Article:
While the Governor and U.S. Senate races in Missouri have attracted more attention, the campaign for the Lt. Governor’s office has heated up after a quiet lull that followed the August primaries.
Democratic challenger and former State Auditor Susan Montee is hoping to unseat Republican Peter Kinder, who’s seeking a third term in office.
Since the August primaries wrapped up, there’s been little attention paid to the Lt. Governor’s race, in part because the two major contenders failed to agree on a debate. They’ve instead fired potshots at each other on the airwaves – Kinder’s most recent TV ad labels Montee a, quote, “liberal activist."
“Susan Montee claims she’s conservative? No way! Here she is at the St. Louis Gay Pride Parade…Montee’s pro-abortion, she backs Obamacare, no wonder the NRA opposes her.”
And one of Montee’s ads takes aim at recent scandals surrounding Kinder.
“Peter Kinder misused tax dollars on his personal lifestyle; staying at luxury hotels…he dropped out of the Governor’s race amidst allegations of aggressive behavior towards a stripper.”
Kinder was strapped for cash in September after fending off fellow Republican Brad Lager, whom he barely defeated in the primary. He’s in better financial shape as of October 30th – Kinder had just over $115,000 dollars on hand, while Montee had just over $46,500 on hand.
Kinder has spent most of the final week making calls from his Kansas City campaign office. He was too busy to meet with us in person over the past two weeks, but he agreed to be interviewed by phone from his home in Cape Girardeau.
Kinder disputed Montee’s claim that she’s the true fiscal conservative in the race.
“She supports the entire Obama agenda, including Obamacare that will break the bank of the federal budget – that is breaking the federal budget where we’re now borrowing under policies she supports,” said Kinder.
Kinder also says he saved the state money by cutting the budget of his own office.
“Two years ago, I returned just a little bit under 10 percent of my office budget back to general revenue…in addition to that, I have gone into the budget writing committee in the House for the last two years and said, ‘send me less money,’” said Kinder.
Montee, meanwhile, said her fiscally conservative record is based on her years of experience as both a CPA and State Auditor:
“I have always worked with numbers and trying to do things more efficiently and do more with less, which is what we did in the State Auditor’s office. We were able to get a record number of audits out, despite the fact that we had less people and less budget,” said Montee.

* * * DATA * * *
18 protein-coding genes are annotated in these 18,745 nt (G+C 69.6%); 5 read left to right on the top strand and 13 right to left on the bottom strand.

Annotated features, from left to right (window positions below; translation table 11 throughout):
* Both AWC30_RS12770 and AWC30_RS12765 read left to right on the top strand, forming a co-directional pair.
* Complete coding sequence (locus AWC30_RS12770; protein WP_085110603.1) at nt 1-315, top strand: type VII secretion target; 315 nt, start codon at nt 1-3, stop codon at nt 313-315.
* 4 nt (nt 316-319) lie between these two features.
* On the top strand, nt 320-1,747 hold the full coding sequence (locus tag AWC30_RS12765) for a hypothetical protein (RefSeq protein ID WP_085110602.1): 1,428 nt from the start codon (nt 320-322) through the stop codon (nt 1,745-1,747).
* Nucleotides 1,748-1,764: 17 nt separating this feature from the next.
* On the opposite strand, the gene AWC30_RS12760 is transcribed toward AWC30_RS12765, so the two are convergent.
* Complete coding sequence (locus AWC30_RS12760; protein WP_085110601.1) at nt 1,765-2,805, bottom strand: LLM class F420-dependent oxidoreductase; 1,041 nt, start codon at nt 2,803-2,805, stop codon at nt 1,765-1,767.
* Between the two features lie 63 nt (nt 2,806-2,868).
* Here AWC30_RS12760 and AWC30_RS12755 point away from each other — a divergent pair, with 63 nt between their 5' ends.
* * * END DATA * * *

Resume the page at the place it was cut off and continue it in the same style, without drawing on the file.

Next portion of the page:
Beyond that, Montee said it’s important to have at least one woman holding a statewide office. She delivered that message to a group of women at a recent campaign stop in St. Louis.
“We’ve only had nine women elected to statewide office in the history of Missouri. So this year, if I’m not successful, it’s going to be the first time in 28 years that we don’t have a woman in the executive branch,” said Montee.
Montee says, for that reason, it’s necessary to have more women in elected office to combat what she called the “anti-woman” agenda of the GOP. But Montee is not the only woman in the Lt. Governor’s race.
Former State House member and former Republican Cynthia Davis is the nominee for the Constitution Party. She describes herself as, quote, “more Republican than the Republicans,” and said that if elected, she’ll make better use of the office’s built-in soapbox to advocate for the protection of citizens’ rights.
“I’m the only candidate in this race who’s been endorsed by Missouri Right to Life, and that for one is a big contrast point between me and the other two choices,” said Davis.
During her tenure in the Missouri House, Davis called for eliminating federal funding for school lunches during the summer months, and joined in a federal lawsuit challenging President Obama’s U.S. citizenship.
There’s been speculation that Davis could siphon off enough conservative voters from Kinder and thus hand the election to Montee. She calls such concerns bogus, and that voters should vote their conscience.
Finally, there’s Libertarian nominee Matthew Copple, who did not respond to our requests for an interview for this story.